Capitalising on the Council of Europe’s acquis of
conventions and promoting them to non-member States has the potential
of boosting the profile of the Organisation, its political dimension
and its ability to secure its place as guardian of human rights
and democracy, not only in Europe, but also in the new sphere of
freedoms currently expanding around its borders.
Only 41 of the 213 Council of Europe conventions are effectively
closed to non-member States, but very few of these States have in
fact ratified the Organisation’s instruments which are open to them.
Globalisation has had an effect on the Council of Europe’s
normative work as many of its conventions deal with issues which
concern not only the territory of its member States, but potentially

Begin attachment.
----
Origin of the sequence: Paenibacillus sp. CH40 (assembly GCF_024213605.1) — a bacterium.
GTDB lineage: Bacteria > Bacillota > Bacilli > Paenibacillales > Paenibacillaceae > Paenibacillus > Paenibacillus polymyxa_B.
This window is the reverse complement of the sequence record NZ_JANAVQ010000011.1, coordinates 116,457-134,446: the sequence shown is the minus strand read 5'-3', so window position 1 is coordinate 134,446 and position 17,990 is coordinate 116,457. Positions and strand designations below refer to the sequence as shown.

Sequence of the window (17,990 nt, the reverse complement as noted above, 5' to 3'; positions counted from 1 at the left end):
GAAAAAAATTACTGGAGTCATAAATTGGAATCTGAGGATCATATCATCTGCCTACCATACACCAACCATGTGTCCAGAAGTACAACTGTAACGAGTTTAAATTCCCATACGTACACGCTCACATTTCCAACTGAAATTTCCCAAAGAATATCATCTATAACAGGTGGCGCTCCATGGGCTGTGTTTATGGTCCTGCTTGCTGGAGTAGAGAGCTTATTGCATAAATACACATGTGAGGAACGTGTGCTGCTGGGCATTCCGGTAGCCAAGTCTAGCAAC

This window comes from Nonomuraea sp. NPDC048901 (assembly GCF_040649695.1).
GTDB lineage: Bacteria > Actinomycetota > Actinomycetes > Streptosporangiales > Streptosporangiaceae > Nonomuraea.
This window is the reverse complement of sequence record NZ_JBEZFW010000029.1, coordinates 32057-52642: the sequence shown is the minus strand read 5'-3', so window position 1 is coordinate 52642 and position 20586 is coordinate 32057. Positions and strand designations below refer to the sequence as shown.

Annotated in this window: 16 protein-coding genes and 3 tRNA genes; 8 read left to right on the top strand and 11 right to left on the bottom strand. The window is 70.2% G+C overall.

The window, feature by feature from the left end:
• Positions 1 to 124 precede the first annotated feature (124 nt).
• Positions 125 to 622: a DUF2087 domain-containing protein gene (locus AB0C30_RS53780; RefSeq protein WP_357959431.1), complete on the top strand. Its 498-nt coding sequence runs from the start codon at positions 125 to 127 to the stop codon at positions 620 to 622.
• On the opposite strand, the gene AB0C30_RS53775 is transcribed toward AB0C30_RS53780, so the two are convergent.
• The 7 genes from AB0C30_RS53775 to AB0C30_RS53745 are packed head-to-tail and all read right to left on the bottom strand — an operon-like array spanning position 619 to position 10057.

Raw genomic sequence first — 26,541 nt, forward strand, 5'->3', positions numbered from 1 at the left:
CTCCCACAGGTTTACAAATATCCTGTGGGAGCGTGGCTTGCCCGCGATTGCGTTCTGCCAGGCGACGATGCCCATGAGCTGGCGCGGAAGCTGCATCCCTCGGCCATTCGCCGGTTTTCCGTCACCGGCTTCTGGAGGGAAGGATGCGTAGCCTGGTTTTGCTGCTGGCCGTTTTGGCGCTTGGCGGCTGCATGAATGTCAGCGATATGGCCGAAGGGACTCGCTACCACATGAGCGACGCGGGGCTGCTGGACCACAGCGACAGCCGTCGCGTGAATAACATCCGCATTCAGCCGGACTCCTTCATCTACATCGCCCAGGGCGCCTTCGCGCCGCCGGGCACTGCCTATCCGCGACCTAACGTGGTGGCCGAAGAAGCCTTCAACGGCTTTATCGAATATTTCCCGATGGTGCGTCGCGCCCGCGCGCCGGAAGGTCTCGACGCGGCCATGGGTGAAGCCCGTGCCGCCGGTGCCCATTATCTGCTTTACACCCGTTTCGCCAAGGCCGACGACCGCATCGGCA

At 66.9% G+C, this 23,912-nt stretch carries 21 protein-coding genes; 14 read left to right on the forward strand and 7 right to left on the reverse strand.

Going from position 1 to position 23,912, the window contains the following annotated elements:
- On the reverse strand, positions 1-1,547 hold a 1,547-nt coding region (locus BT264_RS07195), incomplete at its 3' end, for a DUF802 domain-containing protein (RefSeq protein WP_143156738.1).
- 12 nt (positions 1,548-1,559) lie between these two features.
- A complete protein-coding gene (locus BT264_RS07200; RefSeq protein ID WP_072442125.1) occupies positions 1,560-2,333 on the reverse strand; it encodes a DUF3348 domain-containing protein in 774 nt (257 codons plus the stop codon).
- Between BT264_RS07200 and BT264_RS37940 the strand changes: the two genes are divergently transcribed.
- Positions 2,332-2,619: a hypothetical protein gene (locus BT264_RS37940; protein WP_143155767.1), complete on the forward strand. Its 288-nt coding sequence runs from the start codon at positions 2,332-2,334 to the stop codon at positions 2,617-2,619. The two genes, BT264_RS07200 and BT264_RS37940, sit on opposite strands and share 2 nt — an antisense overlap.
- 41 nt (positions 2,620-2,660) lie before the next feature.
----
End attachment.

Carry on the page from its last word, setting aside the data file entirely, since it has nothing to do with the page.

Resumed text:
have a global reach. These issues include the fight against terrorism,
money laundering and the financing of terrorism, human trafficking, the
sexual exploitation of children and cybercrime. That is why, subject
to some conditions, some conventions should be open to participation
by non-member States.
Bearing the above in mind, it is important that the Council
of Europe maintains its high standards and that these are not compromised
by States which do not share them as regards existing conventions
which are open or to be opened to accession by non-member States
and with regard to future conventions.